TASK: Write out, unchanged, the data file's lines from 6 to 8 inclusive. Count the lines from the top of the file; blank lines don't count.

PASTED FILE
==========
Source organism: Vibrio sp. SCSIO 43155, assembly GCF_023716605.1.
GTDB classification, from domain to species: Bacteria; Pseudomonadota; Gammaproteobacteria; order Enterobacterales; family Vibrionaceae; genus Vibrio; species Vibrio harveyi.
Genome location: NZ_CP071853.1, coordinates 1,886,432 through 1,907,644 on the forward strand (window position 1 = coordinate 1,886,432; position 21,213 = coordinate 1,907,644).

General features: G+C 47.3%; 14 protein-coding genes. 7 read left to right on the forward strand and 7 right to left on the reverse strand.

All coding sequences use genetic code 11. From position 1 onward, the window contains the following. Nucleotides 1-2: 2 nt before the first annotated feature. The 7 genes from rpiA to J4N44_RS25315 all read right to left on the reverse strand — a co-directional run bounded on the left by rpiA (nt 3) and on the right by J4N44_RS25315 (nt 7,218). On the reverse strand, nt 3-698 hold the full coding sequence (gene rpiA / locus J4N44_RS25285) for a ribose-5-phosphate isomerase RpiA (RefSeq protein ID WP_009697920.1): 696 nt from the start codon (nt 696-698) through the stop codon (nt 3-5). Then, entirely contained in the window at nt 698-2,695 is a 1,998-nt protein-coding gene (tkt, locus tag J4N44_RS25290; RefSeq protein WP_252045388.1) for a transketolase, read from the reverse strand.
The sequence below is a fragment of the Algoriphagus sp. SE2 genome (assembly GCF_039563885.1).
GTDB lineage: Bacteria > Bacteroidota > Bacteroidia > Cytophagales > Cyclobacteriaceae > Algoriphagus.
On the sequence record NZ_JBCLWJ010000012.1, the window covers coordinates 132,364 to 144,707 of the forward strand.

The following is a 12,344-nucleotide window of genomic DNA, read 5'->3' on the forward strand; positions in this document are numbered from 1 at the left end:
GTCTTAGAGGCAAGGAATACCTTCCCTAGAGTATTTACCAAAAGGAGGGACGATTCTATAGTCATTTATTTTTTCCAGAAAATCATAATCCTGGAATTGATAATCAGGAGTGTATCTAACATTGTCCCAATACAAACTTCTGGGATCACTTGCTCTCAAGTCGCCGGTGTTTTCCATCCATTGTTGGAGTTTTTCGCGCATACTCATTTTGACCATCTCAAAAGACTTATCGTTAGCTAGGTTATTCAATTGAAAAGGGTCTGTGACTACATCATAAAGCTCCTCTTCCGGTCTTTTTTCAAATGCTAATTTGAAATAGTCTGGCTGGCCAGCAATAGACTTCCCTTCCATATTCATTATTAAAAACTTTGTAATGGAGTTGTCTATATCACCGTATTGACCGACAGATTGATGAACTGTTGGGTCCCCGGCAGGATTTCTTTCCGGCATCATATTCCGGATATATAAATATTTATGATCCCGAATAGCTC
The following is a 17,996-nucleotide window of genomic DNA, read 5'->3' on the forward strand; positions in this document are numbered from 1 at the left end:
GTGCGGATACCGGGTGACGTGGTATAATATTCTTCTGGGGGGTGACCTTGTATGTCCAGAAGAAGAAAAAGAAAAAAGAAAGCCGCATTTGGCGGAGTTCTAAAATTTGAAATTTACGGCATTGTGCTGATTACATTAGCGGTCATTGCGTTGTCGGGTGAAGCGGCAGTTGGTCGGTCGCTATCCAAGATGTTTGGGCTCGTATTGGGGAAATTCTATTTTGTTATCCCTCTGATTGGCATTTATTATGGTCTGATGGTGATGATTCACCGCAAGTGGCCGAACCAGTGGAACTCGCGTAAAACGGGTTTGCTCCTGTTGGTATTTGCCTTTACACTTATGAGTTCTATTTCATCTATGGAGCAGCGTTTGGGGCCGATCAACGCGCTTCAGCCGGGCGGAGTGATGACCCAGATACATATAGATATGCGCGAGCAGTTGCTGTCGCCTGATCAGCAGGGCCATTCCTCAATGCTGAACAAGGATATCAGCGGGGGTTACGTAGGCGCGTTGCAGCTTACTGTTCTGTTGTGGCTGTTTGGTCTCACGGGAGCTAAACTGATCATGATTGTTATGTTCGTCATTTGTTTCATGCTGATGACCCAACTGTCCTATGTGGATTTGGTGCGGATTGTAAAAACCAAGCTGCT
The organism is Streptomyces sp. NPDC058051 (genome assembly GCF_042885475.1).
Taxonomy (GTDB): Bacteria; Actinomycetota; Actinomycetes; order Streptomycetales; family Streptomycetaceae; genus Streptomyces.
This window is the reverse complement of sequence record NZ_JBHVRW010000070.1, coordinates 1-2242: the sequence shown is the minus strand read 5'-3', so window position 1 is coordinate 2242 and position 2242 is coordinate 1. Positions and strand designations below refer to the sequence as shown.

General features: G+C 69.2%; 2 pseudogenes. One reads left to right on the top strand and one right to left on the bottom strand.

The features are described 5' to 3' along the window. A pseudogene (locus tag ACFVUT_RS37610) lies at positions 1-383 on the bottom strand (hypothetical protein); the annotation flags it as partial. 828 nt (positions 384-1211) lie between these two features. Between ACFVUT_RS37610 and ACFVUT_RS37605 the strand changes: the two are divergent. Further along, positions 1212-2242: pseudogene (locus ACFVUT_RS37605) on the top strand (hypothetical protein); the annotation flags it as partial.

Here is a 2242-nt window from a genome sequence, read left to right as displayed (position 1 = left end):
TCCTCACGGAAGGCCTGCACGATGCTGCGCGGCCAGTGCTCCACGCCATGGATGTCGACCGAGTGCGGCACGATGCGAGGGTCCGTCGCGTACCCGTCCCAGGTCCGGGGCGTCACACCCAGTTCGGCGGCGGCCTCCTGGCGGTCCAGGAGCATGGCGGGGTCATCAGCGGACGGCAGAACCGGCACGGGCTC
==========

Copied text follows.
The sequence below is a fragment of the Algoriphagus sp. SE2 genome (assembly GCF_039563885.1).
GTDB lineage: Bacteria > Bacteroidota > Bacteroidia > Cytophagales > Cyclobacteriaceae > Algoriphagus.
On the sequence record NZ_JBCLWJ010000012.1, the window covers coordinates 132,364 to 144,707 of the forward strand.